Trump threatens to cut aid to UN members over Jerusalem

US president lashes out ahead of UN emergency special session on Jerusalem

WASHINGTON/UNITED NATIONS US President Donald Trump on Wednesday threatened to cut off financial aid to countries that vote in favour of a draft United Nations (UN) resolution calling for the US to withdraw its decision to recognise Jerusalem as Israel's capital.

"They take hundreds of millions of dollars and even billions of dollars, and then they vote against us. Well, we are watching those votes. Let them vote against us. We will save a lot. We do not care," he said.

The 193-member UN General Assembly was scheduled to hold a rare emergency special session yesterday, at the request of Arab and Muslim countries, to vote on a draft resolution, which the US vetoed on Monday in the 15-member UN Security Council. The remaining 14 members voted in favour of the Egyptian-drafted resolution.

US Ambassador Nikki Haley on Tuesday warned that Mr Trump had asked her to "report back on those countries who voted against us".

Several senior diplomats said her warning was unlikely to change many votes in the General Assembly, where such direct and public threats are rare.

Some diplomats brushed off the warning as more likely aimed at impressing US voters.

According to figures from the US government's aid agency USAID, the US last year provided US$13 billion (S$17.4 billion) in economic and military assistance to countries in sub-Saharan Africa and US$1.6 billion to states in East Asia and Oceania.

It provided some US$13 billion to Middle Eastern and North African countries, US$6.7 billion South and Central Asian countries, US$1.5 billion to states in Europe and Eurasia and US$2.2 billion to Western Hemisphere countries, according to USAID.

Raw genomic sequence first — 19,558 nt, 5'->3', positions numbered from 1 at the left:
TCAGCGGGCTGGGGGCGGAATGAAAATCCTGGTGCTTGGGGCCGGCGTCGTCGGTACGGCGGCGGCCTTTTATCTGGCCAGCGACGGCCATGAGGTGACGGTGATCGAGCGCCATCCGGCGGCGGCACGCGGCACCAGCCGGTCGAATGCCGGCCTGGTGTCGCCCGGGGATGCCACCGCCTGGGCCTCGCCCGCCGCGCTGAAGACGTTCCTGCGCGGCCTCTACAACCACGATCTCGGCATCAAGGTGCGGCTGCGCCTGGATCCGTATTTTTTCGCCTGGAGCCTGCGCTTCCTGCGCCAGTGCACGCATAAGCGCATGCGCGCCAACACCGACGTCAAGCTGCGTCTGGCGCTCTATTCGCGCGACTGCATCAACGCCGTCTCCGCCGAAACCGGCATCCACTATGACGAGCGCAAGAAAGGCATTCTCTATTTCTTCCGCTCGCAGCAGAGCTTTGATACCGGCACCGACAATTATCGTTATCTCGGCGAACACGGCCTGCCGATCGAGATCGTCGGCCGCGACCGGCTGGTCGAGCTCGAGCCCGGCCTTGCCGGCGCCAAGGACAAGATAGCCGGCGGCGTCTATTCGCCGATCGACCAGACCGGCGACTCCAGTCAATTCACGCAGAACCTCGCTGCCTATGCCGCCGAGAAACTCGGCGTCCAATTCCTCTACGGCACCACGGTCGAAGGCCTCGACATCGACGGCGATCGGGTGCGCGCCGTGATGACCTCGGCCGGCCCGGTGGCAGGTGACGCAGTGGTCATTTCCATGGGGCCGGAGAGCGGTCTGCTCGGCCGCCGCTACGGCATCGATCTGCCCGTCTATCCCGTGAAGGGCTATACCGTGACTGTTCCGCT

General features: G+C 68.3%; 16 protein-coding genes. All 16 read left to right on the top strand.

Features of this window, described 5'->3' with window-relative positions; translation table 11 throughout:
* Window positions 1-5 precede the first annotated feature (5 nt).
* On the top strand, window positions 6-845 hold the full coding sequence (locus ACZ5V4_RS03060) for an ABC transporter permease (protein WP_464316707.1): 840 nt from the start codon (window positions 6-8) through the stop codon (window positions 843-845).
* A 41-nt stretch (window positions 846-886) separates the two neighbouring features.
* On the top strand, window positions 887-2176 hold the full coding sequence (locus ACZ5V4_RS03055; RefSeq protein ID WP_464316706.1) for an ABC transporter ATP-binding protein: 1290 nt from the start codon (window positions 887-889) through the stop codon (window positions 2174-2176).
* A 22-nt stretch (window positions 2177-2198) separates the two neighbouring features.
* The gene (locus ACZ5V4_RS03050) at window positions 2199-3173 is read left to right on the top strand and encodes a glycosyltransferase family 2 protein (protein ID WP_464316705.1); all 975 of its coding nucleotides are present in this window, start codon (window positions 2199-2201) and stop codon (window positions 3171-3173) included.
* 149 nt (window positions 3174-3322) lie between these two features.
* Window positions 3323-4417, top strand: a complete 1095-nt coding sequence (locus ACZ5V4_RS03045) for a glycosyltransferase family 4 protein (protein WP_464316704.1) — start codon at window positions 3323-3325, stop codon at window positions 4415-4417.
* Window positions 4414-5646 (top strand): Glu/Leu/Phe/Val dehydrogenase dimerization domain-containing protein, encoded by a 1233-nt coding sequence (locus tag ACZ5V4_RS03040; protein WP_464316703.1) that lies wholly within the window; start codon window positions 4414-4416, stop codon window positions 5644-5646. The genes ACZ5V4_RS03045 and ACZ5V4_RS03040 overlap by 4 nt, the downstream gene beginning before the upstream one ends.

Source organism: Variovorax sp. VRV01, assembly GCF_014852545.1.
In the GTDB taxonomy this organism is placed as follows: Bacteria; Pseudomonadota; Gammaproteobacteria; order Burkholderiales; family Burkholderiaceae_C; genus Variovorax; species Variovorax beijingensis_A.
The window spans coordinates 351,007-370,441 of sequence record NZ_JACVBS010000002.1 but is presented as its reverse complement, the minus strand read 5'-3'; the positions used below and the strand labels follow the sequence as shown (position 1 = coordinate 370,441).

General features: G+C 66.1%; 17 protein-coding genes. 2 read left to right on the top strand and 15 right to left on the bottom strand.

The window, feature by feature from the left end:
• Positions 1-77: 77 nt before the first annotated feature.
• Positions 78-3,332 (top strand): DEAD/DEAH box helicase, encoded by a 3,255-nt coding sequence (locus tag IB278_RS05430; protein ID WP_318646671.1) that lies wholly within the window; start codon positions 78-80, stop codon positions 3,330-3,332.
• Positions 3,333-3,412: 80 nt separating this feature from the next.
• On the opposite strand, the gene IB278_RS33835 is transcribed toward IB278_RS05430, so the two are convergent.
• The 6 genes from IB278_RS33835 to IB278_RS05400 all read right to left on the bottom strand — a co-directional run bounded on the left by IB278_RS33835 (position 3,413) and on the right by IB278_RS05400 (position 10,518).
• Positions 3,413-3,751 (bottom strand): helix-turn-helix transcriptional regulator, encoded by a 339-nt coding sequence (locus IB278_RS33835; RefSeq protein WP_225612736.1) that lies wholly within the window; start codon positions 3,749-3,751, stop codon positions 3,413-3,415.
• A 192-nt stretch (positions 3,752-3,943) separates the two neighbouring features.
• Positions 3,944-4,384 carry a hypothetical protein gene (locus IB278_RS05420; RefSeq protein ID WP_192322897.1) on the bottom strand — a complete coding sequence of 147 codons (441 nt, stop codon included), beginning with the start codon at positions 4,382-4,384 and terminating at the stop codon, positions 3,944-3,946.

Mr Miroslav Lajcak, General Assembly president, declined to comment on Mr Trump's remarks but said: "It is the right and responsibility of member states to express their views."

Mr Trump said: "I like the message that Nikki sent yesterday at the United Nations, for all those nations that take our money and then they vote against us at the Security Council, or they vote against us potentially at the assembly."


He had abruptly reversed decades of US policy this month when he recognised Jerusalem as Israel's capital, generating outrage from Palestinians and the Arab world and concern among Washington's Western allies.

Mr Trump also plans to move the US embassy to Jerusalem from Tel Aviv.

The draft UN resolution calls on all countries to refrain from establishing diplomatic missions in Jerusalem.

A senior Western diplomat, speaking on condition of anonymity, described Mrs Haley's letter as "poor tactics" at the UN "but pretty good for Haley 2020 or Haley 2024", referring to the speculation that Mrs Haley might run for higher office.

"She is not going to win any votes in the General Assembly or the Security Council, but she is going to win some votes in the US population," the Western diplomat said. - REUTERS

Some companies announce worker bonuses after US tax cut

NEW YORK AT&T and Boeing were among the large US companies that announced new spending on their workers on Wednesday after Congress approved a sweeping tax cut.

AT&T plans to give US$1,000 (S$1,300) bonuses to more than 200,000 workers and will issue the cheques over the holidays if US President Donald Trump signs the bill before Christmas.

It also said it plans to invest an additional US$1 billion next year due to the bill.

"This tax reform will drive economic growth and create good-paying jobs," AT&T chief executive Randall Stephenson said.

The handful of announcements came after the House of Representatives approved the US$1.5 trillion tax overhaul, sending the measure to Mr Trump to sign into law.

Boeing announced US$300 million in additional spending that includes funds for workforce training and to upgrade facilities to the "workplace for the future".

Meanwhile, Fifth Third Bancorp said it would boost its minimum wage for all employees to US$15 an hour and distribute a one-time bonus of US$1,000 to more than 13,500 employees.